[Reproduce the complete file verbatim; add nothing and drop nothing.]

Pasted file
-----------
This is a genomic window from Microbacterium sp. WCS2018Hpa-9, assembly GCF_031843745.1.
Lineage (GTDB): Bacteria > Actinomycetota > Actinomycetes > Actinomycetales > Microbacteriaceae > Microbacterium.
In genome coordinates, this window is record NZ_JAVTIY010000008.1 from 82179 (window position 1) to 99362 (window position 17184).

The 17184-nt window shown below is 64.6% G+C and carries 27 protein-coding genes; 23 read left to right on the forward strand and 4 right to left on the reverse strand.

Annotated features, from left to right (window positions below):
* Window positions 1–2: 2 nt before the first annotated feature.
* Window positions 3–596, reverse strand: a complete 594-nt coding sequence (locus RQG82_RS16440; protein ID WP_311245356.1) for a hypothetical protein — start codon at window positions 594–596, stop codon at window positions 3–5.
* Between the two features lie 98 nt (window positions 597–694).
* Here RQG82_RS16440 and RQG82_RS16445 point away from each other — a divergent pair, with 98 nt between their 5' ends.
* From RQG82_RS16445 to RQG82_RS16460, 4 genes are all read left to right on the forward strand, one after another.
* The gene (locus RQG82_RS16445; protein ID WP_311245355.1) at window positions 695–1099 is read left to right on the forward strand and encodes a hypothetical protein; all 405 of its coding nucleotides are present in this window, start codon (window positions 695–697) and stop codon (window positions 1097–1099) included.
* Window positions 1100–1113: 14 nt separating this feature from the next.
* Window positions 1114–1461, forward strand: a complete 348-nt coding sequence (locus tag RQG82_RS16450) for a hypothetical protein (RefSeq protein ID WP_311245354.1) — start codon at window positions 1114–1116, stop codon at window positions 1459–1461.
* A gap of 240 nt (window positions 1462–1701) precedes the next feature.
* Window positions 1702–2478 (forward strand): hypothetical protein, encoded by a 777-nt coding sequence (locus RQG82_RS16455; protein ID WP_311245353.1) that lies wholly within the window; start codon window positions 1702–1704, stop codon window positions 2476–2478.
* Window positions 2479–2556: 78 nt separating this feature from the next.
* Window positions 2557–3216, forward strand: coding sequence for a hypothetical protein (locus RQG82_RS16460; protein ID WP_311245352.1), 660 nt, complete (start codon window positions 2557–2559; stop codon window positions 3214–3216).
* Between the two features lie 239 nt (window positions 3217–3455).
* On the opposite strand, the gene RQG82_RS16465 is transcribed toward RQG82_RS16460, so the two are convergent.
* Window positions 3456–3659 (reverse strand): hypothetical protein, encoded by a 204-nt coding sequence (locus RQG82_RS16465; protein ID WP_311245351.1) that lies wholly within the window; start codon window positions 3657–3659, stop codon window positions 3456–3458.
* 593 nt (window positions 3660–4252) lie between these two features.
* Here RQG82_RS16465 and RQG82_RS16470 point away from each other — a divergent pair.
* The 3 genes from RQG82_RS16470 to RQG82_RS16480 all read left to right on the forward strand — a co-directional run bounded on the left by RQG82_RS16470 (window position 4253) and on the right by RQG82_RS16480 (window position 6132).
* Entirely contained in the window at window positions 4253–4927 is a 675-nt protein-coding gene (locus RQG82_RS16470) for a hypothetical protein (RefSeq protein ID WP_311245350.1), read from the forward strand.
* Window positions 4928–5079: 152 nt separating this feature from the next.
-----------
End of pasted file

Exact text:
This is a genomic window from Microbacterium sp. WCS2018Hpa-9, assembly GCF_031843745.1.
Lineage (GTDB): Bacteria > Actinomycetota > Actinomycetes > Actinomycetales > Microbacteriaceae > Microbacterium.
In genome coordinates, this window is record NZ_JAVTIY010000008.1 from 82179 (window position 1) to 99362 (window position 17184).

The 17184-nt window shown below is 64.6% G+C and carries 27 protein-coding genes; 23 read left to right on the forward strand and 4 right to left on the reverse strand.

Annotated features, from left to right (window positions below):
* Window positions 1–2: 2 nt before the first annotated feature.
* Window positions 3–596, reverse strand: a complete 594-nt coding sequence (locus RQG82_RS16440; protein ID WP_311245356.1) for a hypothetical protein — start codon at window positions 594–596, stop codon at window positions 3–5.
* Between the two features lie 98 nt (window positions 597–694).
* Here RQG82_RS16440 and RQG82_RS16445 point away from each other — a divergent pair, with 98 nt between their 5' ends.
* From RQG82_RS16445 to RQG82_RS16460, 4 genes are all read left to right on the forward strand, one after another.
* The gene (locus RQG82_RS16445; protein ID WP_311245355.1) at window positions 695–1099 is read left to right on the forward strand and encodes a hypothetical protein; all 405 of its coding nucleotides are present in this window, start codon (window positions 695–697) and stop codon (window positions 1097–1099) included.
* Window positions 1100–1113: 14 nt separating this feature from the next.
* Window positions 1114–1461, forward strand: a complete 348-nt coding sequence (locus tag RQG82_RS16450) for a hypothetical protein (RefSeq protein ID WP_311245354.1) — start codon at window positions 1114–1116, stop codon at window positions 1459–1461.
* A gap of 240 nt (window positions 1462–1701) precedes the next feature.
* Window positions 1702–2478 (forward strand): hypothetical protein, encoded by a 777-nt coding sequence (locus RQG82_RS16455; protein ID WP_311245353.1) that lies wholly within the window; start codon window positions 1702–1704, stop codon window positions 2476–2478.
* Window positions 2479–2556: 78 nt separating this feature from the next.
* Window positions 2557–3216, forward strand: coding sequence for a hypothetical protein (locus RQG82_RS16460; protein ID WP_311245352.1), 660 nt, complete (start codon window positions 2557–2559; stop codon window positions 3214–3216).
* Between the two features lie 239 nt (window positions 3217–3455).
* On the opposite strand, the gene RQG82_RS16465 is transcribed toward RQG82_RS16460, so the two are convergent.
* Window positions 3456–3659 (reverse strand): hypothetical protein, encoded by a 204-nt coding sequence (locus RQG82_RS16465; protein ID WP_311245351.1) that lies wholly within the window; start codon window positions 3657–3659, stop codon window positions 3456–3458.
* 593 nt (window positions 3660–4252) lie between these two features.
* Here RQG82_RS16465 and RQG82_RS16470 point away from each other — a divergent pair.
* The 3 genes from RQG82_RS16470 to RQG82_RS16480 all read left to right on the forward strand — a co-directional run bounded on the left by RQG82_RS16470 (window position 4253) and on the right by RQG82_RS16480 (window position 6132).
* Entirely contained in the window at window positions 4253–4927 is a 675-nt protein-coding gene (locus RQG82_RS16470) for a hypothetical protein (RefSeq protein ID WP_311245350.1), read from the forward strand.
* Window positions 4928–5079: 152 nt separating this feature from the next.